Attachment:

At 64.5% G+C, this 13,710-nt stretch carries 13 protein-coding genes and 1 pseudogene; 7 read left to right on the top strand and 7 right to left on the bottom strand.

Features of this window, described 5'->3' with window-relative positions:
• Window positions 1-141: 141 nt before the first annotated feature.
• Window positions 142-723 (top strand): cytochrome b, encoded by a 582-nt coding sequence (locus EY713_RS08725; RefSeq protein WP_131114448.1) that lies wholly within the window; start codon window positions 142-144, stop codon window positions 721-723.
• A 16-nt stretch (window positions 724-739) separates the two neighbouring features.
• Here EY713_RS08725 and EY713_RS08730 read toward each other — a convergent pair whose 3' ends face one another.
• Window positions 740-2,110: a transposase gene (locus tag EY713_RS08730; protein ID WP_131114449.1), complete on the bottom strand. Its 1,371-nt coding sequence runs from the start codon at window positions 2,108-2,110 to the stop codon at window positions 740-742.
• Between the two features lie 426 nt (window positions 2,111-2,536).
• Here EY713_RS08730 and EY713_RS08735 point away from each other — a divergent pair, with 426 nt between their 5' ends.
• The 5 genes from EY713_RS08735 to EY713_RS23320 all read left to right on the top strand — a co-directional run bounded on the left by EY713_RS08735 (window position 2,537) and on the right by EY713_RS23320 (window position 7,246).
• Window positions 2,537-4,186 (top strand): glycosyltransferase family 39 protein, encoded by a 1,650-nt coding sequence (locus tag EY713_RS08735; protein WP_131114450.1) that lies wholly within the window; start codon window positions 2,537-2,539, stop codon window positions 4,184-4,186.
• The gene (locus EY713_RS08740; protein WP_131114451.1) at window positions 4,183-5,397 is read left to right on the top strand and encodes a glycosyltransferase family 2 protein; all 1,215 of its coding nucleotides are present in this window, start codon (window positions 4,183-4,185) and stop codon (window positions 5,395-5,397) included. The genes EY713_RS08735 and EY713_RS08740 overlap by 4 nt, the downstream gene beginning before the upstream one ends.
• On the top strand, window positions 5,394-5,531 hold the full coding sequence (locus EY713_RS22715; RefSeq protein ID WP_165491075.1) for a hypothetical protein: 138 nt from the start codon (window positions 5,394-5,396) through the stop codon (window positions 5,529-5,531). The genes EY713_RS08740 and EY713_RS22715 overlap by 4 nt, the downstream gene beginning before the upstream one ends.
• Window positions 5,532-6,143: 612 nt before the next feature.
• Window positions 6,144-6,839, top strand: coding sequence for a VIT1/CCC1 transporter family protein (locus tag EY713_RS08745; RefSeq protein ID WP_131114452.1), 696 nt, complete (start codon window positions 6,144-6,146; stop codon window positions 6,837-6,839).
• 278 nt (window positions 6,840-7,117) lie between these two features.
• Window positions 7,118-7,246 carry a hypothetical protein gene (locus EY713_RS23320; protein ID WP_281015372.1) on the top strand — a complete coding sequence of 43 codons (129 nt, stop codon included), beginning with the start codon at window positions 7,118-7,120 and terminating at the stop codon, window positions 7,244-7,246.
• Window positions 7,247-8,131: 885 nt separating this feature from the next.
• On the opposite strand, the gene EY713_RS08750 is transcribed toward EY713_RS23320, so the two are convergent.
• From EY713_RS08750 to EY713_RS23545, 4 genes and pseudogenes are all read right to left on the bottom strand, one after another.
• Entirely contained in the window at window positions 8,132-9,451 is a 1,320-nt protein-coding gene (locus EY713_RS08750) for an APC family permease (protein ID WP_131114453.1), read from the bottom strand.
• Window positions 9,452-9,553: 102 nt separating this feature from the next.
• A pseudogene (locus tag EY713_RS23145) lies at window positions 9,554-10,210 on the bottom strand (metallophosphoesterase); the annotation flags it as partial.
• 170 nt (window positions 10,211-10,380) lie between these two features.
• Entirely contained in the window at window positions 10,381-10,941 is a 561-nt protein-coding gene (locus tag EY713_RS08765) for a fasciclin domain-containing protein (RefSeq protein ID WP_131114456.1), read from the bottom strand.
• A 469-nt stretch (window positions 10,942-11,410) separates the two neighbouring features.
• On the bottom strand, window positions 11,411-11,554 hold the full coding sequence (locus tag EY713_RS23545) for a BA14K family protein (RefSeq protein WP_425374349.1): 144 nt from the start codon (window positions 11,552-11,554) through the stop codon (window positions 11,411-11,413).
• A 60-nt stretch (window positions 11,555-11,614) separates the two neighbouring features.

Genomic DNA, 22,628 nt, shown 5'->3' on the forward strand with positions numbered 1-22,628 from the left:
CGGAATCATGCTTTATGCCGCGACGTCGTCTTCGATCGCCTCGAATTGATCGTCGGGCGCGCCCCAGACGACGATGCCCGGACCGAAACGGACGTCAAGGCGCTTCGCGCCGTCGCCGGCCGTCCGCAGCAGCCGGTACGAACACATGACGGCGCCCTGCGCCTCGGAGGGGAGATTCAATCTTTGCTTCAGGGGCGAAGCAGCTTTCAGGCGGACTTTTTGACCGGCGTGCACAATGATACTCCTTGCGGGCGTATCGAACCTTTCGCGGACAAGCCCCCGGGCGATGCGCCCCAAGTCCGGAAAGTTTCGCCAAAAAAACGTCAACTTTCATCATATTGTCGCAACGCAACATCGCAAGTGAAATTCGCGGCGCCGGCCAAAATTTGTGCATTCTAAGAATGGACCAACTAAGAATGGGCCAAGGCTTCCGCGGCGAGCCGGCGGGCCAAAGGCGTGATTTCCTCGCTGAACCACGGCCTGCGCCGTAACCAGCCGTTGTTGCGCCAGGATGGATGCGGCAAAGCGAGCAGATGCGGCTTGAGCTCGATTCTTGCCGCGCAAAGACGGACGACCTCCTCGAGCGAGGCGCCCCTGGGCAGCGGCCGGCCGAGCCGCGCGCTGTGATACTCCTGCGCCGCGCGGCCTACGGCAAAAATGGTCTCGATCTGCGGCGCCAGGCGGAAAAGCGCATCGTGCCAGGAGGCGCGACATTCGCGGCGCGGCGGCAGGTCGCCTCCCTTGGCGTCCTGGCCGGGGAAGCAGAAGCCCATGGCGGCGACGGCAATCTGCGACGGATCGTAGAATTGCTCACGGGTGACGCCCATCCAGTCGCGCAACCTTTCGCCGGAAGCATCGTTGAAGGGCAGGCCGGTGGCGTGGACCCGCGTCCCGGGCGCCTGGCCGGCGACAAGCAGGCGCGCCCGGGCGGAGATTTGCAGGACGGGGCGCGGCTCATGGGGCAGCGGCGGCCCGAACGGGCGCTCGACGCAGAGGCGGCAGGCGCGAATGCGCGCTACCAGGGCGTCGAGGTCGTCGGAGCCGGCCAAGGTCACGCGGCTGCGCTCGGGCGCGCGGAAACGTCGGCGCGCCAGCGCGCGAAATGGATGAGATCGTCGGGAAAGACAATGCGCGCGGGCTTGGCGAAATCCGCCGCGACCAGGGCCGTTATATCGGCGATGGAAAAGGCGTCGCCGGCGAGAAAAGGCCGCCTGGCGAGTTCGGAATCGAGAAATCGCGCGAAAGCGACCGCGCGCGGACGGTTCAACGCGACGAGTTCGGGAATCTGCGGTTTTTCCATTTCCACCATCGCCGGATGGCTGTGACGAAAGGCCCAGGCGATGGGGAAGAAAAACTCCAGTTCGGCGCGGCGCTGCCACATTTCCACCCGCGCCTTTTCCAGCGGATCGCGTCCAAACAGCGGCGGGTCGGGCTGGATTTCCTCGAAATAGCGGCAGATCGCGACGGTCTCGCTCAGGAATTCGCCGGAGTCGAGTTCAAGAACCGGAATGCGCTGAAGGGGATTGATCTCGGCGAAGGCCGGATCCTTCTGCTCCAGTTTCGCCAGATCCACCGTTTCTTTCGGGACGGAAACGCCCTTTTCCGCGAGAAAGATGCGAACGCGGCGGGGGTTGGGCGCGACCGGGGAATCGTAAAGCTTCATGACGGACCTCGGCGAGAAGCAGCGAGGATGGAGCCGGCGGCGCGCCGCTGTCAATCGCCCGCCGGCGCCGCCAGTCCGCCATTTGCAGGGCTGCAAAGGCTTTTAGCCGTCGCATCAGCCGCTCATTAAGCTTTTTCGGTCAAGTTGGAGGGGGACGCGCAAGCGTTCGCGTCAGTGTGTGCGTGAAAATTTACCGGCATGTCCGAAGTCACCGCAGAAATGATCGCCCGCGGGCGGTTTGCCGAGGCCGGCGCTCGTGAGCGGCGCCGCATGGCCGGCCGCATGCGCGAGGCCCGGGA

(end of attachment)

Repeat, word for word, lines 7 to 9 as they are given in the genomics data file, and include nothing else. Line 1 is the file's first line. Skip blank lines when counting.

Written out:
• Window positions 740-2,110: a transposase gene (locus tag EY713_RS08730; protein ID WP_131114449.1), complete on the bottom strand. Its 1,371-nt coding sequence runs from the start codon at window positions 2,108-2,110 to the stop codon at window positions 740-742.
• Between the two features lie 426 nt (window positions 2,111-2,536).
• Here EY713_RS08730 and EY713_RS08735 point away from each other — a divergent pair, with 426 nt between their 5' ends.